Like Tolstoy's happy families, all successful theatres are alike, but a frustrated theatre is frustrated in its own unique fashion. Everything went wrong at Center Repertory Theatre after a while. The president of the board got socked in the stomach by the managing director, who sneaked away a week before Christmas leaving no forwarding address or explanation. Withholding taxes were somehow neglected for six months. Loans became due, grants dried up, and a vigorous campaign was launched to fire the staff and hire touring shows. Bingo games were suggested as solutions to our financial woes. This state of affairs had a distressing affect on the company, the trustees and me (I was the artistic director). Board members suddenly found that, after much soul searching, they had nothing in common with the ideas of the theatre and promptly resigned, leaving long, accusatory explanations behind them that were dutifully read at each board meeting. At one such meeting the staff was fired. Fifteen mintutes later they were hired again when no one came forth to volunteer their time to answer phones and book touring shows. Blame was scattered around like sand on the beach.
The demise of Center Repertory Theatre was pitiful and quiet. A little meeting of the 12 remaining members of the board (one that at one point numbered 60) was held to dissolve the corporation. A few feeble speeches were made about fine attempts and how proud we should feel that a new theatre had lasted 3 years. I had stayed with it to the bitter end. I watched it leave the world as I saw it enter with a kind of hope.
For all the passions attached to the passing of Centerep, there was mostly joy. When I think of our days in that building, I remember the surge of excitement that accompanied the first day of every rehearsal. I see the shouts of frustration and the whoops of conquest as actors and students tackled scenes and difficult characterizations. I remember the sad faces on actors who were returning to New York after a long run, and whispering in my ear: "We're going to miss this place. This is where the work is." I remember nights alone in the building, sitting in the auditorium, reflecting on a days work. There in the darkness, quiet and still, I spun some gold around my dreams.
I can remember sitting on the side section of the auditorium. It was 2 in the morning - only a single light burned. The day was finished. We were tired and had to rest. But the light, I knew, from wise tales of actors past, was our promise that we would return; that we had not abandoned the task our art had placed before us. This was a silent time for me that touched the private strings that play the secret music of the heart.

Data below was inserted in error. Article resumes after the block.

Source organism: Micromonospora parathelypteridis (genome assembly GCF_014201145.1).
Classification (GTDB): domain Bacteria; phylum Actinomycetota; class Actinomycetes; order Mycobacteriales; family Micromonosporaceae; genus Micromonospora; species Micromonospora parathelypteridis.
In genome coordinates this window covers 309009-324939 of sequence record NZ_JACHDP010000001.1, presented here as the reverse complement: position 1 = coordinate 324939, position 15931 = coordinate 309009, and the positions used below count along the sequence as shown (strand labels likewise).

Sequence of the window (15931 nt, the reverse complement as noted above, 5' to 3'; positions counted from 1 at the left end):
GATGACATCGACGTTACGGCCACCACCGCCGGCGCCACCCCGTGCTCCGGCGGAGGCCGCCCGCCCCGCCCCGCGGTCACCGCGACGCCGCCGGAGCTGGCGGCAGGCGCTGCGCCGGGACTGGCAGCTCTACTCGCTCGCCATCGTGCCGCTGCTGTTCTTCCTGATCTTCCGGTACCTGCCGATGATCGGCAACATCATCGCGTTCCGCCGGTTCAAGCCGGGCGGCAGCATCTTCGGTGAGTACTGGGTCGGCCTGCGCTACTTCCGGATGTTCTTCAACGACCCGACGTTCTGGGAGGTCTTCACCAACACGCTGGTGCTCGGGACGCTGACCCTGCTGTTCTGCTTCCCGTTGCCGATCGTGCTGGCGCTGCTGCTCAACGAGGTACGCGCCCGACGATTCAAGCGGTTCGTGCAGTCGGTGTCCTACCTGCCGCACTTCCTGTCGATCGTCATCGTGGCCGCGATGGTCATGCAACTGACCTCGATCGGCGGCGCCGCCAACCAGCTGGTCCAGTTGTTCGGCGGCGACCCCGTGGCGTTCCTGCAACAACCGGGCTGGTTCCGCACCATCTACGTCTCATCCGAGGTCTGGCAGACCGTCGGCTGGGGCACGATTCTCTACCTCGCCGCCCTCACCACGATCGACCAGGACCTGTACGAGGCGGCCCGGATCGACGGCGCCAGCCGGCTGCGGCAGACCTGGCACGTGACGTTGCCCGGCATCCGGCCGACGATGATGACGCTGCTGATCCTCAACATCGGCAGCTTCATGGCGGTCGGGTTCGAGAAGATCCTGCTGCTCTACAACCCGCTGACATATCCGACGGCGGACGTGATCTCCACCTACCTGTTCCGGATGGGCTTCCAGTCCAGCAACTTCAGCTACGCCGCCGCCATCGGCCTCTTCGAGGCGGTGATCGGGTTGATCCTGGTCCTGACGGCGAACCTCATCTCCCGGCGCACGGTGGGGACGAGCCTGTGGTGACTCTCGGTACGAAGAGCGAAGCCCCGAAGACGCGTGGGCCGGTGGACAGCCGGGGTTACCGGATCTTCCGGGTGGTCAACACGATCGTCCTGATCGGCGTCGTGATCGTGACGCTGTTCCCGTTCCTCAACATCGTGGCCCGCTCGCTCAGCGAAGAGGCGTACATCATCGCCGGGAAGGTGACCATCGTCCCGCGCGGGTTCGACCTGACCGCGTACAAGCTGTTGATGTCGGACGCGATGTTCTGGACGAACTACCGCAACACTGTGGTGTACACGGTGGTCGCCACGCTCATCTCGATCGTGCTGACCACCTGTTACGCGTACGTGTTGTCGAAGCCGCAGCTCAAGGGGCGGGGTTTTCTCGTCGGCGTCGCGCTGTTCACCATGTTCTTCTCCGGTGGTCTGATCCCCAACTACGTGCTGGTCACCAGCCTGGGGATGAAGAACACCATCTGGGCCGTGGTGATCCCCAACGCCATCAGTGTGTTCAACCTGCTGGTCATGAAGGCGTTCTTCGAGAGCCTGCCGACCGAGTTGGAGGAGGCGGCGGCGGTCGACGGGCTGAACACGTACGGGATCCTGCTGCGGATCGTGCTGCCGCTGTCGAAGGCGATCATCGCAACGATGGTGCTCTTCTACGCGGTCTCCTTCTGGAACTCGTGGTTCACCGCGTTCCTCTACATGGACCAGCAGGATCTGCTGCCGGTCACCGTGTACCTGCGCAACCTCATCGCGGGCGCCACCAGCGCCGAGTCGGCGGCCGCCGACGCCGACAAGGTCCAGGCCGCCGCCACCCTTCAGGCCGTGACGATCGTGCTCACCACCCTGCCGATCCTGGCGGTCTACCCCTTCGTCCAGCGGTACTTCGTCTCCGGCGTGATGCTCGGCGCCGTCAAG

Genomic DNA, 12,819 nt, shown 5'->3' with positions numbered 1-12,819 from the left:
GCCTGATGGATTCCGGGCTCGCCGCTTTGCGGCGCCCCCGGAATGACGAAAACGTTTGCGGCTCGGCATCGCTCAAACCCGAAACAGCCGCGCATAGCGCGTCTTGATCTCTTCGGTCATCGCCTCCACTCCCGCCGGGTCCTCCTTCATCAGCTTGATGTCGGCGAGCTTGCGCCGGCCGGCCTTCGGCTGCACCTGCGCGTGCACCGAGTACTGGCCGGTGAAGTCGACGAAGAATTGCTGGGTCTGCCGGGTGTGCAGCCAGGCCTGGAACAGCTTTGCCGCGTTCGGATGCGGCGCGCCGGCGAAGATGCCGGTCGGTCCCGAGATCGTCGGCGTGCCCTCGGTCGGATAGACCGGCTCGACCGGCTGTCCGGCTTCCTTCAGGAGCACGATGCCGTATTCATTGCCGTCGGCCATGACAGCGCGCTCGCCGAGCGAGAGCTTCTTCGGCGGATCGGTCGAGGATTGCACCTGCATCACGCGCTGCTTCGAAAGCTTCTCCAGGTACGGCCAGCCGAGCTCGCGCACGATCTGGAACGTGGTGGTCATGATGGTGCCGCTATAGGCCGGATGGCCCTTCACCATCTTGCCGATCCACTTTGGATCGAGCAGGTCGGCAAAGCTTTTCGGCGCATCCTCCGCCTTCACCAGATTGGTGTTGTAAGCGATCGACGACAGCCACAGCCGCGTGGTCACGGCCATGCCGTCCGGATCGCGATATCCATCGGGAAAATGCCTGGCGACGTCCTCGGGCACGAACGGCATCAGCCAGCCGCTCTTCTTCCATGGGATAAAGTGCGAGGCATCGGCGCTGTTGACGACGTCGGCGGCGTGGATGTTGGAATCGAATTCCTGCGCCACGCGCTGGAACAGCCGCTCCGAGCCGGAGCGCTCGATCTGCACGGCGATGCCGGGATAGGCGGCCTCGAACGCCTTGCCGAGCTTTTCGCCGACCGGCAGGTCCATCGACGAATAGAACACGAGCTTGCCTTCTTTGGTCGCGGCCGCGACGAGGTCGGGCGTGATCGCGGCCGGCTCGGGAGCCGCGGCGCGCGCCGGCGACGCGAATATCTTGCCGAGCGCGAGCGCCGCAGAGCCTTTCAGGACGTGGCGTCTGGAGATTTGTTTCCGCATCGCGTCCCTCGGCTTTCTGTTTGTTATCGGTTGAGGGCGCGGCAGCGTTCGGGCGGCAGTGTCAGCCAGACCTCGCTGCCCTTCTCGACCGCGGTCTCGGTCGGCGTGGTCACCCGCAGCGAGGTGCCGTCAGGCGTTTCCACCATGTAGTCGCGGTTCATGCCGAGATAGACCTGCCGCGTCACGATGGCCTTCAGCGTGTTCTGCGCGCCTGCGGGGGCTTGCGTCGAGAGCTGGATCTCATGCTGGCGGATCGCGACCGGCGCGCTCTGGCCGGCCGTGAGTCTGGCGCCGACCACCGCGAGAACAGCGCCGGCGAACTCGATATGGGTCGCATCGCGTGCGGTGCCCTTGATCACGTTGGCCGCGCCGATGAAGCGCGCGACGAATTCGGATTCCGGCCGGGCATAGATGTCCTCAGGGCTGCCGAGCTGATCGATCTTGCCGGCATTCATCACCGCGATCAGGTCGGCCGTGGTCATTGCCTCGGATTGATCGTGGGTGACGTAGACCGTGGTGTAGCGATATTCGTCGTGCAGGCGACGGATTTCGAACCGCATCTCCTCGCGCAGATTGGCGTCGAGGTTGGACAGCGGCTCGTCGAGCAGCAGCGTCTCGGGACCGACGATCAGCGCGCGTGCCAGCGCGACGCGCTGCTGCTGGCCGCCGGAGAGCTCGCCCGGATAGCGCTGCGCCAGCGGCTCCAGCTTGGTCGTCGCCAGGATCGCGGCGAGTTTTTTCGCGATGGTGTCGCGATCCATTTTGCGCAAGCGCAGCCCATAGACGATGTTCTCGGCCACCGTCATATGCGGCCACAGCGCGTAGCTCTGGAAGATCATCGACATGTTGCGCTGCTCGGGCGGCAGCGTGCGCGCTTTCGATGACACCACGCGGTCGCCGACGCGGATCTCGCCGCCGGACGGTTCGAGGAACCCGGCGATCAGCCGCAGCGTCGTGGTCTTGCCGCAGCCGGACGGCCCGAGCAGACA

How I loved that theatre - that empty stage vibrated with yearning all its own to be alive and filled with the cries and shouts and laughter of life. Its destruction was inevitable perhaps, but it broke my heart. Still, we had succeeded. We couldn't make it last, but while it lasted we lived in the sunny moment! Our days were filled with passion and commitment. We lived like gods, consumed with the passion of creation.
Today I stand at the empty lot. Thereís no marker, no commemoration of our endeavors, but somehow it seems appropriate to have it razed. Over the years, the building became unused, the seats mildewed, the walls cracked, dust settled across the stage. Whenever I would pass the building I felt a darkness creep into my memory, as if its present decay filled my memories with a dank and dying odor. It is gone now and appropriately so. Now the actors who danced across the stage, the dreams that swelled inside the walls, the people who laid their hearts and souls bare to create a theatre can soar in my mind. Nothing physical holds them down. There is no old coffin to gawk at anymore - to point at and say: "That's were we lived once." Now the blue sky shines on a corner of our lives that deserves sunlight.
We are all freer somehow to seek our dreams in another place.
copyright © 2000 by Tom Fulton